Wisdom of Solomon

King Solomon suggested dividing the baby in half.

Too bad that’s not an option for Judge Jeri Cohen.

Her dilemma isn’t so different: who should be the real parent? In this case, though, the future of a five year old Cuban girl is at stake.

Clearly, Rafael Izquierdo is her biological father, a Cuban pig farmer who has traveled to Miami, subjected himself to the Florida state court system and bared some difficult personal intimacies for the public court record in an effort to gain custody of the daughter he helped create, however casually.

Only he hadn’t cared enough to keep in touch with her until she was in crisis. But he’s trying now.

Clearly, Joe and Maria Cubas are her foster parents, a well-off, well-connected couple who have dedicated much of the last two years to her welfare and safety, who have already adopted her teenage half brother, the one constant male figure she’s known in her whole short life.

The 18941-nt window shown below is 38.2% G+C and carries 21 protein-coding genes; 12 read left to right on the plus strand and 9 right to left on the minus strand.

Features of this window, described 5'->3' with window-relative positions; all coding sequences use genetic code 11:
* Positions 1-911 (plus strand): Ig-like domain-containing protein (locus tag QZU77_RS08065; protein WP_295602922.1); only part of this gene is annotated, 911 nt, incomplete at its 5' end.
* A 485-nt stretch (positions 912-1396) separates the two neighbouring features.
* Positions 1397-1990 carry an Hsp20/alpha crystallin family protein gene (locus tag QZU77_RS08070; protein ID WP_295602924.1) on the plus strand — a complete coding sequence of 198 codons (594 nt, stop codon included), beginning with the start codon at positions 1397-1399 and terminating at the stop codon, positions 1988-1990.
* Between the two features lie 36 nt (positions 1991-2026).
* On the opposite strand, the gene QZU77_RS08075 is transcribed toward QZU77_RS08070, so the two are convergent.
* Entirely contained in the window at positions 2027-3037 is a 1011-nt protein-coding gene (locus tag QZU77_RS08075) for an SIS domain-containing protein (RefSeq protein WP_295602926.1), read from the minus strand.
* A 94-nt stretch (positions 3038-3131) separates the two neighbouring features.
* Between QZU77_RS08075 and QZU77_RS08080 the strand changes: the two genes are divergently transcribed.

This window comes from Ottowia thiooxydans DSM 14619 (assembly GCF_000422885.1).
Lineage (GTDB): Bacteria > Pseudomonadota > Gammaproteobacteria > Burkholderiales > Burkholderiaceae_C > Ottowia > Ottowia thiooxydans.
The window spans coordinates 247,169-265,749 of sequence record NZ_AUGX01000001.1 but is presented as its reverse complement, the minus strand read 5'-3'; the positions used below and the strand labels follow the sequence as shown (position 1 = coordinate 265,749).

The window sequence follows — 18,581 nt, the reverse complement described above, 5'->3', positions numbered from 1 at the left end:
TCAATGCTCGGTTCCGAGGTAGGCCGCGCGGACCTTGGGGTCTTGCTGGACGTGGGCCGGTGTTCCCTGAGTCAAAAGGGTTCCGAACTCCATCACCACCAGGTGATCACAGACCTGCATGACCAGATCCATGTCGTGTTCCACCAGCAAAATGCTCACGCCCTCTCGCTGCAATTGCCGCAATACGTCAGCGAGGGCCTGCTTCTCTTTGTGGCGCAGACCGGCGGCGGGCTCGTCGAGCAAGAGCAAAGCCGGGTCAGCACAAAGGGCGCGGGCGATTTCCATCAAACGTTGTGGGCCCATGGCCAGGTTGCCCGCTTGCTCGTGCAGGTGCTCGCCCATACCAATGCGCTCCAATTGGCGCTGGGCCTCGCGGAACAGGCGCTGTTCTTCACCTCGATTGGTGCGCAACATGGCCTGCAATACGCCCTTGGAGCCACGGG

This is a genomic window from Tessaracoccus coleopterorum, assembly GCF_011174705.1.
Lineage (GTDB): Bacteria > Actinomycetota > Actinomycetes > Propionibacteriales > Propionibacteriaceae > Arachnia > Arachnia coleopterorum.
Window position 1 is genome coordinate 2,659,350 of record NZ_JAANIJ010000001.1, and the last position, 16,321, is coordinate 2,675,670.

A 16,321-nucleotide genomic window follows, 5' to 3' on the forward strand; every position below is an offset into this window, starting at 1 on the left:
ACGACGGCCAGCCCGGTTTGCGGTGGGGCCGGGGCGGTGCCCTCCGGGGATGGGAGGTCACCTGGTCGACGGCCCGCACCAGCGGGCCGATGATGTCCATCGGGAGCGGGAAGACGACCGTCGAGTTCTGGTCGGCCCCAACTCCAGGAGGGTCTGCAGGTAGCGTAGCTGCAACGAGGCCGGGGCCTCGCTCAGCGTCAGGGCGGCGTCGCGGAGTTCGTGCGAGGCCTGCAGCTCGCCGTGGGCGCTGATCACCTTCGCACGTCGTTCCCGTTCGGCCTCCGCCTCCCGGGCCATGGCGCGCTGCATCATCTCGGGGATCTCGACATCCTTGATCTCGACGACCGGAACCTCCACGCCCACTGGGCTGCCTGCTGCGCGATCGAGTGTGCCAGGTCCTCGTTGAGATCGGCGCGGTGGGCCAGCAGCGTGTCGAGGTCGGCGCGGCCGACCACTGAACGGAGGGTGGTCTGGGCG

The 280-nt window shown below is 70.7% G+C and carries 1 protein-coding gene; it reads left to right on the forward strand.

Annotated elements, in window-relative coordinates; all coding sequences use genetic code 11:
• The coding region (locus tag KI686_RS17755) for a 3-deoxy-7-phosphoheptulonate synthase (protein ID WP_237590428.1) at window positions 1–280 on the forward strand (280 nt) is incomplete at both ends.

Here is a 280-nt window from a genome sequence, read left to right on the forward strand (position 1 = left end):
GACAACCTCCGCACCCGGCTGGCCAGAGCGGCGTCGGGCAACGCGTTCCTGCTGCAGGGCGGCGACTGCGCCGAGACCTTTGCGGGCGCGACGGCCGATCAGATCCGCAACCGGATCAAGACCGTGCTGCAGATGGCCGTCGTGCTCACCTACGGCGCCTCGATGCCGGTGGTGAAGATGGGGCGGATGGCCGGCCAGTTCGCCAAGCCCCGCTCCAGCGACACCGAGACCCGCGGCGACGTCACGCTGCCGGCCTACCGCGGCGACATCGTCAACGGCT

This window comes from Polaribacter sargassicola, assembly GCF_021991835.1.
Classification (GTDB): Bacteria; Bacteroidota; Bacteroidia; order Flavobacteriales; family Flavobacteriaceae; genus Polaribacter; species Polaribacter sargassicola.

Only that set up was supposed to be temporary. But they’re hoping it’s not.

Judge Cohen doesn’t often leave court watchers wondering what she’s thinking. And so we’ve watched her struggle out loud with the evidence, the heartbreak, the politics and the law. The next time you see her on the 6 o’clock news will likely be the day next week she renders her legal opinion. The general consensus among my friends in the legal community: “I wouldn’t want to be making that decision”.

That decision will point a five-year girl squarely in the direction of her geographical, psychological, emotional, social, economic (et al) future.

So who deserves to raise her?

King Solomon instinctively knew a real parent would concede to giving away his/her child rather than sacrifice that child’s future.

Izquierdo hasn’t made that offer. Cubas hasn’t made that offer.
And the judge hasn’t suggested cutting her in half.

Over the next few days, Judge Cohen will need the Wisdom of Solomon to decide whether Rafael Izquierdo is a fit parent.

Oh, and after that comes the “what’s in the best interest of the child” arguments. And they may be even less clear-cut.


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